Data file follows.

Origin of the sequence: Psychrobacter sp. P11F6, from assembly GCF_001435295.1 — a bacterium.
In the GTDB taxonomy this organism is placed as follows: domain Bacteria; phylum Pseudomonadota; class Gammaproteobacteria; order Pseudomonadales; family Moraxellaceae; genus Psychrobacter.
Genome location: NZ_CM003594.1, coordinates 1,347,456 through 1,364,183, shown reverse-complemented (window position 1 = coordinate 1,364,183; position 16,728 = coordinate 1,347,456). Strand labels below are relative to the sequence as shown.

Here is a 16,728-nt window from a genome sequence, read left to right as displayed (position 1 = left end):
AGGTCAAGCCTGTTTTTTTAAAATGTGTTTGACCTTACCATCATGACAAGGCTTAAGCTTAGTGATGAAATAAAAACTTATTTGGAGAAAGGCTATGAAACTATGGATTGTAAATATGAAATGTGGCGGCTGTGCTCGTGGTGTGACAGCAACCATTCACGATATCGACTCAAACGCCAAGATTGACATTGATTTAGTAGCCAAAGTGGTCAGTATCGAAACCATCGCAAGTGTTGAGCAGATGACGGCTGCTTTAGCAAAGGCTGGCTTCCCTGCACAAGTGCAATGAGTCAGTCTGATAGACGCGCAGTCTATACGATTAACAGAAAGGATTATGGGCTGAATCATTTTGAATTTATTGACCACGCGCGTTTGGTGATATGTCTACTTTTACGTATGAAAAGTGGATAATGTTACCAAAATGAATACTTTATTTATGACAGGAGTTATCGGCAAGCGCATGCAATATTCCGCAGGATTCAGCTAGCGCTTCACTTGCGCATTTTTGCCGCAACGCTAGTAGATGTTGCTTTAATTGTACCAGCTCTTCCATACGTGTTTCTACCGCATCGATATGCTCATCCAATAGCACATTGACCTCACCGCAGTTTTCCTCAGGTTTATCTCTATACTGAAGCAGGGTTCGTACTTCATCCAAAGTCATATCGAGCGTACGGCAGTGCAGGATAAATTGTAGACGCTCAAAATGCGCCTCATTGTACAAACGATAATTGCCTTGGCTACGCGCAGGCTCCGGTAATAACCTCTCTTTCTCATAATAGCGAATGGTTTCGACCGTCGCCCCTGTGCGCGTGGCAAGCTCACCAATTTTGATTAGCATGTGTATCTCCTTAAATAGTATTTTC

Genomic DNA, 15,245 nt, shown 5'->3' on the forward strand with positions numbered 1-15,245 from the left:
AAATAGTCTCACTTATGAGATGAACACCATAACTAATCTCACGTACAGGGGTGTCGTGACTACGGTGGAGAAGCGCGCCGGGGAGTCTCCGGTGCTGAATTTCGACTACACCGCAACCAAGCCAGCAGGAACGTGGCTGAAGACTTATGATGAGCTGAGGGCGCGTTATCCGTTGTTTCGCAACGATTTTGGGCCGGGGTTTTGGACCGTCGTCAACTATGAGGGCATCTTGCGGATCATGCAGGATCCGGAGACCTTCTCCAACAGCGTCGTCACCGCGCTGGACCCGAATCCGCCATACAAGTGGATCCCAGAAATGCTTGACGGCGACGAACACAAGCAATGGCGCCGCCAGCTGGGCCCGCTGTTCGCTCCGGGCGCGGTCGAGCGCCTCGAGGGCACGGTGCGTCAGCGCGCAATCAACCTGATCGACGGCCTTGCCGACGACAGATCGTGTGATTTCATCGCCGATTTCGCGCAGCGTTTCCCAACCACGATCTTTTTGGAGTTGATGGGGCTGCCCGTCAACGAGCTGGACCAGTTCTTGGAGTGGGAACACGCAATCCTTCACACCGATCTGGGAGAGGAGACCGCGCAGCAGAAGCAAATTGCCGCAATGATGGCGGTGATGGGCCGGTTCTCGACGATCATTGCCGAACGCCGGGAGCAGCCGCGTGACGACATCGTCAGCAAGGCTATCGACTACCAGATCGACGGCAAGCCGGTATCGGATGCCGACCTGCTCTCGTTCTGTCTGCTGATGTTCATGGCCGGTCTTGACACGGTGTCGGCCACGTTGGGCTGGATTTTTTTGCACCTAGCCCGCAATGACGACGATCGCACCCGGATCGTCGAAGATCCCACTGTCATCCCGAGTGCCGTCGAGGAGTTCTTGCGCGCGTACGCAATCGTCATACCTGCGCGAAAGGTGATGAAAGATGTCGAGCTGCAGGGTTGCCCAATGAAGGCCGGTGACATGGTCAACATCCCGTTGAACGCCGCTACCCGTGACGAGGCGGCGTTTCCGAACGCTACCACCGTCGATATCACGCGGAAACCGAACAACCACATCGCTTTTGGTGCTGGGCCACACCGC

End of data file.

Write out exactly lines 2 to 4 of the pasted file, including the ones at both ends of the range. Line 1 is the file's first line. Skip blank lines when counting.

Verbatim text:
In the GTDB taxonomy this organism is placed as follows: domain Bacteria; phylum Pseudomonadota; class Gammaproteobacteria; order Pseudomonadales; family Moraxellaceae; genus Psychrobacter.
Genome location: NZ_CM003594.1, coordinates 1,347,456 through 1,364,183, shown reverse-complemented (window position 1 = coordinate 1,364,183; position 16,728 = coordinate 1,347,456). Strand labels below are relative to the sequence as shown.

Here is a 16,728-nt window from a genome sequence, read left to right as displayed (position 1 = left end):